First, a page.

I never started my blog with an introduction. No lead, no bio, not a thing. I did this on purpose because I wanted to see if I could successfully write more than six posts without bailing out. And now, I present to you an intro or something of the sort.

My name is Ijeoma (e-jho-maa) and I started blogging last week because I promised myself this summer that I would. I attended the 2012 BlogHer conference in New York City. Correction – I attended the PathFinder Day, which is more or less a precursor to the multi-day conference. I took Megabus, super duper early from Washington, D.C. six weeks ago to the day to attend the conference and the five hour bus trip was worth it. Thankfully, the weather was decent. August heat in NYC is not cute but the ultra fab Hilton New York was chilled to my liking.

The PathFinder Day was what I needed to at least understand why people blog. There were women everywhere. All shapes, sizes, demographics, etc. I think I spent most of the day slightly bemused. I was stepping out of my comfort zone but I was trying to imagine having a blog as a means of living, social change or simply for fun. Though I was little late (and had to leave early), I checked-in at the registration, got my badge and headed straight for the morning workshop that interested me the most: My Blog as Business.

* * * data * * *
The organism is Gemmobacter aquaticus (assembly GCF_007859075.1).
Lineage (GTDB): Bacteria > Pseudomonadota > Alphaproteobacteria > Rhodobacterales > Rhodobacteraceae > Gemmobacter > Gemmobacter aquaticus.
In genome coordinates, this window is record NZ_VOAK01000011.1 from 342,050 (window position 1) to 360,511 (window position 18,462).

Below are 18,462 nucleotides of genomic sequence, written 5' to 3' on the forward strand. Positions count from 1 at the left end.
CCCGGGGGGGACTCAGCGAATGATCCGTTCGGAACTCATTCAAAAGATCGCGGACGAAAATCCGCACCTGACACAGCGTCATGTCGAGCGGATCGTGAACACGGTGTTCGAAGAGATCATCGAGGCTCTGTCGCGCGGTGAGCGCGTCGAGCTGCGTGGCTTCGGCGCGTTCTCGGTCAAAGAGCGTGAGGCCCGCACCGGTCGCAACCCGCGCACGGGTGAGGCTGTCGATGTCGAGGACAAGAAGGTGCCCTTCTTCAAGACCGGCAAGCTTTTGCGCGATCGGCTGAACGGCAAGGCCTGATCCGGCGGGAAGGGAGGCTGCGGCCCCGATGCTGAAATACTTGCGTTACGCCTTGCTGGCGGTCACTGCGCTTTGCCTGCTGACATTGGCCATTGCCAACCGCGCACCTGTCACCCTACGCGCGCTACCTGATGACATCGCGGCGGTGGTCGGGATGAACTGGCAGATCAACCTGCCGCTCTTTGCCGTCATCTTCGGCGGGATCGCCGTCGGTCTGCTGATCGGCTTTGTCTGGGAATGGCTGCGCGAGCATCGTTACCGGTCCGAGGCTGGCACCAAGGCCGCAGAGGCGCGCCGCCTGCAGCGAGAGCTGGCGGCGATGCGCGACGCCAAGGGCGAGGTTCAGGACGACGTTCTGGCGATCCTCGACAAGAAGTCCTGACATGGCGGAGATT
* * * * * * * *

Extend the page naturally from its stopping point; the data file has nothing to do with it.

I knew well in advance that I did not have a blog, nor was I in the process of beginning one but envisioning my future blog as a business was appealing. I like reading about business, particularly small/mid-sized businesses, and entrepreneurship. More importantly, I get inspired and empowered when I read articles or see videos about powerful women. Problem is, I don’t see it as often as I would like or that should exist online. I identify with a lot of communities – millienials, former viola and cello players, Americorps, Nigerians, first-generation Americans, folks who wear glasses. But I love being a woman who wants to lead people or manage a business.

So, I thought the workshop, My Blog as Business, would be perfect. And it would have been if I actually had a blog. Minor fail. I learned a lot of legalese and how to avoid being sued. Oh, and how to protect my content, though I am still trying to apply all that knowledge. After a very scrumptious lunch, I switched gears and decided I needed to refocus and be kind to myself. For round two, I chose, My Blog as Change Agent, to hone in on why I actually was at this conference in the first place.

I was skeptical. Really skeptical but ultimately kept an open mind and stayed positive. Besides, the speakers Deb and Diane were really nice and encouraging. The space they created was safe and hopeful, two very important qualities for a tyro. Long story short, I met a small group of women at my table who were giving me ideas and support. On the bus ride home, I sent them all emails. Now, I look forward to emailing them again to let them know I started a blog! I will include their blogs in another post.

The proof is in the badge. 

I didn’t take any pictures at the conference, sad face. Thankfully, I still have my name badge as evidence that I attended BlogHer’12. I am glad I did. How’s that for an intro?


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